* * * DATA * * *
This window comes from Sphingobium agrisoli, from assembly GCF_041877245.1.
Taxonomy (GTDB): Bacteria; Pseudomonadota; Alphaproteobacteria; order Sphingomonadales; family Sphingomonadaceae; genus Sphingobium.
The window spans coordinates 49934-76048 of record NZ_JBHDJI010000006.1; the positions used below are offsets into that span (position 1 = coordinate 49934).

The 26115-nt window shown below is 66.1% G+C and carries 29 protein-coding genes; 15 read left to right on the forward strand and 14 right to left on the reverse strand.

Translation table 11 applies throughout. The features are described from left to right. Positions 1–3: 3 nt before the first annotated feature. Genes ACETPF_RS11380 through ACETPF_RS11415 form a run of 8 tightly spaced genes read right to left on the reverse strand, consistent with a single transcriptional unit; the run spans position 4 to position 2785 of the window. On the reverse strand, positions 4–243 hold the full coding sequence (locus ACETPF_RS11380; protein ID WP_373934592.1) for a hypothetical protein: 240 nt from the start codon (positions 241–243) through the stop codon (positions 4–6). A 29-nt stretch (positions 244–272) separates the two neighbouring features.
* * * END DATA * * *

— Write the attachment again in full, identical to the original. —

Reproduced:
This window comes from Sphingobium agrisoli, from assembly GCF_041877245.1.
Taxonomy (GTDB): Bacteria; Pseudomonadota; Alphaproteobacteria; order Sphingomonadales; family Sphingomonadaceae; genus Sphingobium.
The window spans coordinates 49934-76048 of record NZ_JBHDJI010000006.1; the positions used below are offsets into that span (position 1 = coordinate 49934).

The 26115-nt window shown below is 66.1% G+C and carries 29 protein-coding genes; 15 read left to right on the forward strand and 14 right to left on the reverse strand.

Translation table 11 applies throughout. The features are described from left to right. Positions 1–3: 3 nt before the first annotated feature. Genes ACETPF_RS11380 through ACETPF_RS11415 form a run of 8 tightly spaced genes read right to left on the reverse strand, consistent with a single transcriptional unit; the run spans position 4 to position 2785 of the window. On the reverse strand, positions 4–243 hold the full coding sequence (locus ACETPF_RS11380; protein ID WP_373934592.1) for a hypothetical protein: 240 nt from the start codon (positions 241–243) through the stop codon (positions 4–6). A 29-nt stretch (positions 244–272) separates the two neighbouring features.